Having participated in all these activities, what is your greatest take-away?
After participating in all these activities, coming now in Year Three, a lot of times I ask myself what is the point of me learning all of these things? No doubt I have developed a very critical faculty of mind, but sometimes I find that I am being critical merely for the sake of it. It is thinking for thinking’s sake. So that is something that I always struggle with. That’s where I think the reconciliation really comes with what I want to do. I am quite sure that when I graduate, I want to go into a social policy work-related field. This is because I do believe that all these things that we have learnt, and all these privileges that we have received should be given back to society. In Year One, I would think that it is good to brush up on my critical faculty and thinking skills, and that it is good to brush up on my exposure. But after going through all of these experiences, I would wonder what’s next? So to me the next step is then how do I become a member of society who can serve others.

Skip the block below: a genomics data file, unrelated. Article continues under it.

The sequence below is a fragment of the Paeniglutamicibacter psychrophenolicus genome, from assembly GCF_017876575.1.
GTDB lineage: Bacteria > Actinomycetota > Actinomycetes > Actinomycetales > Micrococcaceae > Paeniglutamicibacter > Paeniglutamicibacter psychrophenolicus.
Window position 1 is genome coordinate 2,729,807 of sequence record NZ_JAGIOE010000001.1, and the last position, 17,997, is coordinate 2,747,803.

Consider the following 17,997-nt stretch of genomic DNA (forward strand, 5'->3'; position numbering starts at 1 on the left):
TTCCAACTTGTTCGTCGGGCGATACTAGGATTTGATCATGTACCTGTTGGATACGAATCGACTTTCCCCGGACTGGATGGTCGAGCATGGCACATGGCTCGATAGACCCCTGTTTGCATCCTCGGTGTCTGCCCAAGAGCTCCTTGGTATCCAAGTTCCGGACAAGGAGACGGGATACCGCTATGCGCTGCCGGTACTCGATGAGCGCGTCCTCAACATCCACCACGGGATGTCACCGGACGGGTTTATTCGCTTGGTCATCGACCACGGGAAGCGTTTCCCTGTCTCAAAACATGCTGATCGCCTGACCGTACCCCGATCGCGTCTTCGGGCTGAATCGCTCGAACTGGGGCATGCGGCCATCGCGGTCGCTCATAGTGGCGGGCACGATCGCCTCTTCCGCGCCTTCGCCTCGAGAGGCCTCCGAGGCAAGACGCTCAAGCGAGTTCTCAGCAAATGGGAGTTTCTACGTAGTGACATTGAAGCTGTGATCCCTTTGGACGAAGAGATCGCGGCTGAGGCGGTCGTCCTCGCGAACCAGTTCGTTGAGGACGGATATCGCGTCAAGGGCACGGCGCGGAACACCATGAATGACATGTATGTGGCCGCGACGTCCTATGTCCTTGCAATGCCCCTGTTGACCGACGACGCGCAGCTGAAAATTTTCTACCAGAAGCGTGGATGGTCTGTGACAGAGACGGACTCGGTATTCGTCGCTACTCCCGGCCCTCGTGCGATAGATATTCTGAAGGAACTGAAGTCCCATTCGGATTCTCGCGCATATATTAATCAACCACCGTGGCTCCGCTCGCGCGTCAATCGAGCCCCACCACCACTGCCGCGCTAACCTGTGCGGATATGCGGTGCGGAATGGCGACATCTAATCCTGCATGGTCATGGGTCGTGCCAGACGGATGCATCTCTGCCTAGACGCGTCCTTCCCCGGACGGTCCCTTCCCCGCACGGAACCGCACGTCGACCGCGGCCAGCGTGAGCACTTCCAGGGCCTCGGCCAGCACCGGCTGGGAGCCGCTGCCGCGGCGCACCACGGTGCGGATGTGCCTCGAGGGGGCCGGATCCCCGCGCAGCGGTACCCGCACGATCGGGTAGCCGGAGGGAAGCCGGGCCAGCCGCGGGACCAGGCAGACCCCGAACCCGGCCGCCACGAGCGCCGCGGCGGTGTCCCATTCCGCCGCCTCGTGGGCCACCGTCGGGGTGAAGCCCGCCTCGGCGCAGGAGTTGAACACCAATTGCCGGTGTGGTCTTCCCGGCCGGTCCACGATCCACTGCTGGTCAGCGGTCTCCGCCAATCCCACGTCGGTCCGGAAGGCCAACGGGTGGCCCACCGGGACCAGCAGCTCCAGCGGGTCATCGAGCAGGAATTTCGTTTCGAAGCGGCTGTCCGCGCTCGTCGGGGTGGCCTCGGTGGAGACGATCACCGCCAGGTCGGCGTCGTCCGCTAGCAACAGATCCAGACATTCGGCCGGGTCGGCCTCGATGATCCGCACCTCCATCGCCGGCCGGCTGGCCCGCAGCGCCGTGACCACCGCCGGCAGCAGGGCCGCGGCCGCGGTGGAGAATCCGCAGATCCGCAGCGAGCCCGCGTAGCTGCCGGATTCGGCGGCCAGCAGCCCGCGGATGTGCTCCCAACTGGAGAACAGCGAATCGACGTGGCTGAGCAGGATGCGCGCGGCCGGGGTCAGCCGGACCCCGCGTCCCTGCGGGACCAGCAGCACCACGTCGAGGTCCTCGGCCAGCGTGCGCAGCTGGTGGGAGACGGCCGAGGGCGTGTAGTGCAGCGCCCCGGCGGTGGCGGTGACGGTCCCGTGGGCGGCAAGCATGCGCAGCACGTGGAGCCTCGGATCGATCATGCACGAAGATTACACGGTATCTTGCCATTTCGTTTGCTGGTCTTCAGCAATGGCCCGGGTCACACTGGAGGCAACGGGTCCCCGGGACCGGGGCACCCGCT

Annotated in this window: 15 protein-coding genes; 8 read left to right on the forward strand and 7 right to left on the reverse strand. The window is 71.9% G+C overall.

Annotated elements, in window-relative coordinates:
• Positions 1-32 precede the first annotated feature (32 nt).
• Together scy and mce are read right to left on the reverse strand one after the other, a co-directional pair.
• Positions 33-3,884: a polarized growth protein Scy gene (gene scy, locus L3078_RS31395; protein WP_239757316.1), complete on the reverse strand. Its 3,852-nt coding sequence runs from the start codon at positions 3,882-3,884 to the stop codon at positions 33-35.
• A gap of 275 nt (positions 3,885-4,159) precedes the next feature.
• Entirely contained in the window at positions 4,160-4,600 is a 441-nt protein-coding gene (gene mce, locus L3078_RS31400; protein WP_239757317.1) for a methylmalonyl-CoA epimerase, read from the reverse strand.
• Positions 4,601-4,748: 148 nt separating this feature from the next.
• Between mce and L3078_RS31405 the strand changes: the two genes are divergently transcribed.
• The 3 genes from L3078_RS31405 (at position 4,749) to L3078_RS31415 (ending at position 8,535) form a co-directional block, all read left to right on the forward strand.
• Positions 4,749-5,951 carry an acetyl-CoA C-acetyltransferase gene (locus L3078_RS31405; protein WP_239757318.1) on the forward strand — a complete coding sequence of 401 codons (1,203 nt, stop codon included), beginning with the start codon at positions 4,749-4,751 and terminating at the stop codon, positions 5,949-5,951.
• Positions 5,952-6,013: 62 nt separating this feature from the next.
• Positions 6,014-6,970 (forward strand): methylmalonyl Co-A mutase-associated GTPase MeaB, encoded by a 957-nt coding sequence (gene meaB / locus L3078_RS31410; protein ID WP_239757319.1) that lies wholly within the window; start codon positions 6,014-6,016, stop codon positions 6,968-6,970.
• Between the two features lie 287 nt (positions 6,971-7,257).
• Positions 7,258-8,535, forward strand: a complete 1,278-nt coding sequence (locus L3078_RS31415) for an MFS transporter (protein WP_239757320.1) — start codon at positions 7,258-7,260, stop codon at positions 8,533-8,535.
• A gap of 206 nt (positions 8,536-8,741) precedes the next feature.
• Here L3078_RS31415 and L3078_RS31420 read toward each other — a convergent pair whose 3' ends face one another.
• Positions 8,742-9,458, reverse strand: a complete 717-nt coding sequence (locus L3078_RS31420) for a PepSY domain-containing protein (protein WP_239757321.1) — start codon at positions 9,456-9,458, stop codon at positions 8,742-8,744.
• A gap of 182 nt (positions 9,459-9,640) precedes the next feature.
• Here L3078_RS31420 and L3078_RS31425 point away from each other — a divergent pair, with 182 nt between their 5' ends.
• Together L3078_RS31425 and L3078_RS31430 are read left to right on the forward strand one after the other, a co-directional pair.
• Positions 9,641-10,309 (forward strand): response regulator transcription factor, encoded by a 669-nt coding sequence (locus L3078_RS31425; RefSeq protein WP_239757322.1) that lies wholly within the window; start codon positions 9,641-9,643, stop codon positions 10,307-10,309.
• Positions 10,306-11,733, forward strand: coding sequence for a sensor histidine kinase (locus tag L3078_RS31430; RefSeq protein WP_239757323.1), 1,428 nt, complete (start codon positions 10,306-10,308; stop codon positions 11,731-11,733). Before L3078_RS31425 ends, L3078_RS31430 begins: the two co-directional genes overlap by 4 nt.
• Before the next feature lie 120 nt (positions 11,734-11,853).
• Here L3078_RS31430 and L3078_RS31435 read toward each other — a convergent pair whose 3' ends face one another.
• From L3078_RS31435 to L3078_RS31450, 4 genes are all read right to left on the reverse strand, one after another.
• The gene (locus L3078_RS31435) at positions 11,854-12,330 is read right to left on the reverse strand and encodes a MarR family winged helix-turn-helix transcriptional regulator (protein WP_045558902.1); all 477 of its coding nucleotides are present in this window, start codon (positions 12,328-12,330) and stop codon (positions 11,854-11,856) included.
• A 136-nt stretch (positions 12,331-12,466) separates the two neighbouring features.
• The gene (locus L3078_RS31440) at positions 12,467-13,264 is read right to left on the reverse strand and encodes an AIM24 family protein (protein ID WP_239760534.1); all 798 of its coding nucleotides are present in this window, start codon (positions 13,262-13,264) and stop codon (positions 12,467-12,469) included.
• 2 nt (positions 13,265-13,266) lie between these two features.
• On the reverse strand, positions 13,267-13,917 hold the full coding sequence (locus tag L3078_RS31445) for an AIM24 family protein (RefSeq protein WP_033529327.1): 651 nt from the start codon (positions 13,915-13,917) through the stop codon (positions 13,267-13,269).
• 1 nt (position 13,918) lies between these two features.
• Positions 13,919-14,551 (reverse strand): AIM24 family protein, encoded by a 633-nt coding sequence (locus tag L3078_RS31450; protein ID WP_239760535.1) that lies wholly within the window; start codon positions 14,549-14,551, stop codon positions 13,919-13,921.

Balancing between USP and their home faculty is a common problem that USP students face. Being so involved in USP, are there any difficulties in balancing that dual identity? Are there any trade-offs that you have made?
My degree is a professional degree in Chemical Engineering. But for me, I use that as a platform to hone my thinking skills, rather than as a platform where I can really incubate my ideas. Because in Engineering, per cohort, the number of engineers that we have is more than a thousand. The environment is also one for technical competency training. So it is not the most ideal place for incubation of ideas. But it is the ideal place for training a very disciplined way of thinking. So how I balance my time between USP and Engineering is also a reflection of how I want to hone the different skills. Beyond the very pragmatic approach of dividing it that way, of course, I would say I generally enjoy interacting with people from different backgrounds. So in that sense, I would say that I spend more time interacting with USP students.